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How much of a guitar's dynamics come from the pickups?

Discussion in 'Just Pickups' started by nixpix, Sep 26, 2013.

  1. nixpix

    nixpix Tele-Meister

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    I must say that I LOVE the dynamics of Fender style guitars. In particular my Tele is very dynamic - more so than my P90 set neck guitar. On it the notes come out fast and clear, and varying my picking strength yields varying levels of volume and overdrive.

    So I'm wondering, if I were to change the pickups in my Tele, do I risk losing the response I've come to know and love? Or are these characteristics inherent to the unique hardware, bolt on neck, scale length, etc of this guitar irrespective of the pickups? By the same token, if I put a different set of P90's in my set neck guitar would I get a different dynamic response? If pickups do affect dynamics, how strong of an influence do you think they exert?
     
  2. tedro

    tedro Tele-Afflicted

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    i think they can exert a strong influence.

    sounds you got set on your tele that you really bonded with.
     
  3. waparker4

    waparker4 Doctor of Teleocity Ad Free Member

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    Certain pickups (hot humbuckers, et al) have a reputation for sounding compressed. And then I have read that alnico ii is more sensitive to distance from the strings (idk).
     
  4. nixpix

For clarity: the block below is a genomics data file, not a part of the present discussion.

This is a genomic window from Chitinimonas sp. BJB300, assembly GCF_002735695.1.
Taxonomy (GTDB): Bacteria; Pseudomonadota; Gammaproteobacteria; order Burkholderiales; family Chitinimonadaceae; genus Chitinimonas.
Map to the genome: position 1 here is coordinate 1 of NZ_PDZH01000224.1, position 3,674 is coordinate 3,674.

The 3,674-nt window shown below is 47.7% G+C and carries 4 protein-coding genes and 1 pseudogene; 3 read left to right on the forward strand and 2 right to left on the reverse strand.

nixpix Tele-Meister

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    Yes, tedro, I think the LSL pickups are among the most dynamic pickups I've played. As waparker4 noted, some pickups have a compressed response to them. I can recall one single coil set in particular that I installed in my AVRI '62 tele that had what I could only describe as a lot of compression. I had to work to get notes to pop out after a certain threshold - they didn't give up much after a certain point. I didn't really like that quality in the end so I sold them. To their credit, that set cut through the mix nicely in live playing situations. I wonder if there's a correlation..?
     
  5. Teleterr

    Teleterr Friend of Leo's

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    P/ups can't make a bad guitar sound good, but they can make a good guitar sound bad.
     
  6. Gnobuddy

    Gnobuddy Friend of Leo's

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    That's a myth. It's not the pickups that are compressing the sound, it's the amp they're connected to.

    Pickups with higher output will drive the amp harder, and that makes most tube amps compress more. That's why humbuckers (which have higher output) and high-output single coil pickups are more likely to sound "compressed" than low-output single coils when plugged into a tube amp.

    Plug the same pickups into a solid-state amp with plenty of input and output headroom, though, and you won't hear any compression from any of them. It's basic physics - more string movement in front of the pickups always causes more voltage to come out of the pickups. No compression. But whether that increased voltage translates to more volume at the speaker or not depends on the amp - any amp with significant distortion (which includes all our beloved tube guitar amps, even the ones we call "clean" though they're actually not really clean) can compress.

    It's not the pickups that compress, it's the amp.

    -Gnobuddy
     
  7. teleforumnoob

    teleforumnoob Friend of Leo's

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    When I think of a pickup that responds very dynamically to pick attack, I always think P90.
    But my frame of reference is an old 51' Gibson ES 125 I owned w a dogear in the neck pos.
     
  8. waparker4

    waparker4 Doctor of Teleocity Ad Free Member

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    I wonder if it is possible to chart x axis - energy in a vibrating string vs.
    y axis - voltage response of pickup.

    Would it look like this
    [​IMG]